I have really struggled with choosing a floor material that has the right balance of affordability, durability, and sustainability. There are so many options! When I started exploring them online, I quickly recognized the differences in cost, durability, and environmental impact are astonishing. There is a lot to consider.

Most websites make you enter your details before you can see the price. I’d rather know up front if a certain type of flooring is out of my budget. Savvy marketing teams can make even the most questionable materials sound “eco-friendly”. First and foremost, it is important to understand from what sources what different types of flooring are made. From there, we can start to assess the trade-offs between materials, manufacturing processes, installation, durability, and budget.

Engineered Wood: £30 to £100 per sqm; installation £20 to £60 per sqm

Engineered wood flooring can be a sustainable choice if it is sourced responsibly. Engineered wood maximizes the use of natural, renewable timber resources and reduces waste. Look for options certified by organizations like the Forest Stewardship Council (FSC). This certification ensures that the wood comes from responsibly managed forests. Opt for hardwoods that are native to the UK, such as oak, beech, or ash. This reduces transportation-related emissions. Reclaimed or salvaged hardwood repurposes existing materials, reducing the need for new resources, but it can be more expensive than buying new (annoyingly).

Engineered wood flooring was first introduced to the UK in the 1980s and has grown dramatically in popularity ever since. It is less likely to warp, cup, or expand as compared to solid wood, but that doesn’t make it impervious to the elements. Because it is manufactured in layers, it can separate over time. We’ve had personal experience with the top layer of engineered wood starting to lift up from the rest of the board over a five to ten year time horizon. It is easy enough to glue it back down, but it never really goes back to its original state once the layers start to separate.

Engineered wood flooring is not considered suitable for use with underfloor heating, as the wood can warp over time as a result of exposure to heat. When choosing engineered wood, remember to budget for underlay, adhesives, and finishing materials. 

Solid Hardwood Flooring: £60 to £300 per sqm; installation £20 to £70 per sqm

Like Engineered wood, hardwood flooring can be a sustainable choice if it is sourced responsibly. Choose hardwood flooring certified by organizations like the Forest Stewardship Council (FSC). Opt for hardwoods that are native to the UK, such as oak, beech, or ash. This reduces transportation-related emissions. Reclaimed or salvaged hardwood repurposes existing materials, reducing the need for new resources. It can be harder to find sellers and installers of reclaimed timber flooring, and it can be more expensive than buying new.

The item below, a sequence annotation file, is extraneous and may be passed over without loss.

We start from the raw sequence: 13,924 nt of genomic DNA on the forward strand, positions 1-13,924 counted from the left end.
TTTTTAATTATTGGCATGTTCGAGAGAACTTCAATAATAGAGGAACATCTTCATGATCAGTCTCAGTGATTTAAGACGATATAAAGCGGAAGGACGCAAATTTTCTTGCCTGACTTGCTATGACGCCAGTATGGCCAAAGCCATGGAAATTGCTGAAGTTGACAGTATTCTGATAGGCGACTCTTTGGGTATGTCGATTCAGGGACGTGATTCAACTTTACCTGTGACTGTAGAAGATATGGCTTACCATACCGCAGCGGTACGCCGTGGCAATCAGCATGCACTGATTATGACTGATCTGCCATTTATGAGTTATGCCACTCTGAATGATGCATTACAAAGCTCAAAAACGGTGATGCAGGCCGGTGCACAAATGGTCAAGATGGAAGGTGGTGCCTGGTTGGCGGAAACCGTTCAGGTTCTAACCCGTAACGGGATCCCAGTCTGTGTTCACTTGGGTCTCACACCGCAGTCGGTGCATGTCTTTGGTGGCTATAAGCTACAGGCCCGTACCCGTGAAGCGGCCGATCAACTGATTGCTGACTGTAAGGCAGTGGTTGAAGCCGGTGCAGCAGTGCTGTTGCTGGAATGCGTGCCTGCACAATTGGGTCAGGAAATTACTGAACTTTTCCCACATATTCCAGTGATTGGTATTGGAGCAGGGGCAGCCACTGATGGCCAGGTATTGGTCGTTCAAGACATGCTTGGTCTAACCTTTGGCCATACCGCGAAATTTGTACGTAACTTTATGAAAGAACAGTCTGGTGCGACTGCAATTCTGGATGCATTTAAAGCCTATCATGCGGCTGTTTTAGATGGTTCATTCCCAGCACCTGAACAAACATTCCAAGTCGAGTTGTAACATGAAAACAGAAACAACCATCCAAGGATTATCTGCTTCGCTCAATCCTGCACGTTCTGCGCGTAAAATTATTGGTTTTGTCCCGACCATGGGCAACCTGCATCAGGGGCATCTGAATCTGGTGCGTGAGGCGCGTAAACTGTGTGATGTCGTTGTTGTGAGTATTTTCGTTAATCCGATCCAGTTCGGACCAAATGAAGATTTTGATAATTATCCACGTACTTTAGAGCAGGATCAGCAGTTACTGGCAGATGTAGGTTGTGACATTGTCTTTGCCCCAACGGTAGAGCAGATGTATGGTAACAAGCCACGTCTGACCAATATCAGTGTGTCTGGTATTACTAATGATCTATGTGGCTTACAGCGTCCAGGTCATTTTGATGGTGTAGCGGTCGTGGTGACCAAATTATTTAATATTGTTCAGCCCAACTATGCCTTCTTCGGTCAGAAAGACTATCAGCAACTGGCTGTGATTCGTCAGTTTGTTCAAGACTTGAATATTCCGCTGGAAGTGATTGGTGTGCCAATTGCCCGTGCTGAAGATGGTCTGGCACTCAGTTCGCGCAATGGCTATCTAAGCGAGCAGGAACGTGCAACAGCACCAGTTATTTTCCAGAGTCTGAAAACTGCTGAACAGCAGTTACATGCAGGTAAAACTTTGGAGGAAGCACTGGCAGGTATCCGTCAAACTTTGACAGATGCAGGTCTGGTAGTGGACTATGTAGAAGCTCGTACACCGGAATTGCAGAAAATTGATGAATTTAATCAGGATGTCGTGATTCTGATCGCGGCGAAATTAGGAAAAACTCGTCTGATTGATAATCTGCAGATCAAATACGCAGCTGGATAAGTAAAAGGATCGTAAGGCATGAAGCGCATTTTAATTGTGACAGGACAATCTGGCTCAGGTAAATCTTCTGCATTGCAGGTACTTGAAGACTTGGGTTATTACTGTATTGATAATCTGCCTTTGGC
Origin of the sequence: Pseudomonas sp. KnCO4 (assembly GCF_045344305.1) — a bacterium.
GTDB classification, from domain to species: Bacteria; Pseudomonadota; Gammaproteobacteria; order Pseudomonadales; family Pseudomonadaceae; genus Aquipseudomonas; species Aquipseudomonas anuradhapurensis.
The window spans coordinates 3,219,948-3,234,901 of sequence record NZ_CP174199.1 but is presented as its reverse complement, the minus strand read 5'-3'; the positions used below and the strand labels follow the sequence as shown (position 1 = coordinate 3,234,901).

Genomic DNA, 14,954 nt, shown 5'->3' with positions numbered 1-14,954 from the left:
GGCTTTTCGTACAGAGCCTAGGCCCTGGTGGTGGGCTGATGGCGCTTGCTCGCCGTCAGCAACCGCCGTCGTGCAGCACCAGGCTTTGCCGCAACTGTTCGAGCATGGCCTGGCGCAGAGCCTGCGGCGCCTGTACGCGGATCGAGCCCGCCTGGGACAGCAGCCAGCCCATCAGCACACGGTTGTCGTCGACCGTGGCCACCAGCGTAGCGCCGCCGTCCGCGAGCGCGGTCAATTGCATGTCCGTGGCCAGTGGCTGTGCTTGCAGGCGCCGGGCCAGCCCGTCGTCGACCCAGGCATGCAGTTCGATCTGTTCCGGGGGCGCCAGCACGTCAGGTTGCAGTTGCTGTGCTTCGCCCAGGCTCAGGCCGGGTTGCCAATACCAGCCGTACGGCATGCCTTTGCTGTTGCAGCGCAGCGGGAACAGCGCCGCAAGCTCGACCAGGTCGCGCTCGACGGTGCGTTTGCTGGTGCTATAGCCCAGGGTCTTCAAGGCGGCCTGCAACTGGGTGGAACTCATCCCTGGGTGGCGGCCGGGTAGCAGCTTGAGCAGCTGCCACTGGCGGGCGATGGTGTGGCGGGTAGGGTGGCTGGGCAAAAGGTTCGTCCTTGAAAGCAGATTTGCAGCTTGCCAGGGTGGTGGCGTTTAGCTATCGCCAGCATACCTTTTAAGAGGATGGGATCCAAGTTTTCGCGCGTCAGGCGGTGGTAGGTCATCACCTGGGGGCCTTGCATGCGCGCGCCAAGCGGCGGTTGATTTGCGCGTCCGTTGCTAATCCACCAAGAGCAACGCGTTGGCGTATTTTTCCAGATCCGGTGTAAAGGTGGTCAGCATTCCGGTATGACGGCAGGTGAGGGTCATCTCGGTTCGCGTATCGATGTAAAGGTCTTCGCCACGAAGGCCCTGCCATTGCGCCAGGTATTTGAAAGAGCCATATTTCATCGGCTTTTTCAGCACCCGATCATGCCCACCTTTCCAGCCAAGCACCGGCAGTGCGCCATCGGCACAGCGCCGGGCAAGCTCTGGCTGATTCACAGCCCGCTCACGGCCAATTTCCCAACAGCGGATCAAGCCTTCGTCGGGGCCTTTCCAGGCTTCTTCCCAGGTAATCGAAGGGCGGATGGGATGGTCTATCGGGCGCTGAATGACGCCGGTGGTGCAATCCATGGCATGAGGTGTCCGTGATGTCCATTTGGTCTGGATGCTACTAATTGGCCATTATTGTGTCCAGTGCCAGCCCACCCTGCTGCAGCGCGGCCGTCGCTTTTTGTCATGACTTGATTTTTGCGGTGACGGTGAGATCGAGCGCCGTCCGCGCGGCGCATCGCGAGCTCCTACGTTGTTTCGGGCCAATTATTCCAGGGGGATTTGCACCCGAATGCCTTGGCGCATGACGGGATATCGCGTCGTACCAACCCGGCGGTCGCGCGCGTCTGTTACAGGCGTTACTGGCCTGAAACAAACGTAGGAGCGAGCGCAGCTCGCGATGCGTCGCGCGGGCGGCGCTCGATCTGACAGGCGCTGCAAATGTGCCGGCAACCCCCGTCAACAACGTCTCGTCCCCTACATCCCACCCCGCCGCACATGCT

Hardwood flooring has been a popular choice in the UK for many years due to its classic beauty and timeless appeal. Remember to budget for underlay, adhesives, and finishing materials. Hardwood flooring is not considered suitable for use with underfloor heating, as the wood can warp over time as a result of exposure to heat.

Laminate Flooring: £10 to £100 per sqm; installation £10 to £20 per sqm

Laminate flooring is known for its affordability and ease of maintenance. Most laminates are made of a base layer of wood, sometimes infused with plastic, topped with a decorative layer and a layer of petrochemical-based plastic. Many laminates include formaldehyde, which can be released over the life of the product. On balance, laminate is generally more sustainable than most Vinyl options because many laminates have a core wood base with plastic layer on top; whereas, traditional Vinyl is made from petrochemical based plastics throughout.

A number of new types of laminate are coming on to the market that use recycled materials and are free from harsh chemicals, like formaldehyde. Do your research, though, as a number of companies call themselves “eco-friendly” simply because of the internal wood layer. Look for companies with third-party certification of their products. And be aware that more eco-friendly options often come with a higher price tag. The cheapest eco-friendly laminate I can find retails at just under £30.  

Some laminates are suitable for use with underfloor heating, but not all, so check the specification by product. Most laminates state they are suitable for kitchens and bathrooms, but many builders do not agree. The top layer of a laminate is waterproof, so they are fine for spills or small exposure to water. However, the core middle layer of laminate is made of wood, and therefore would be permanently damaged by a large exposure to water, like a leaky washing machine or flooding.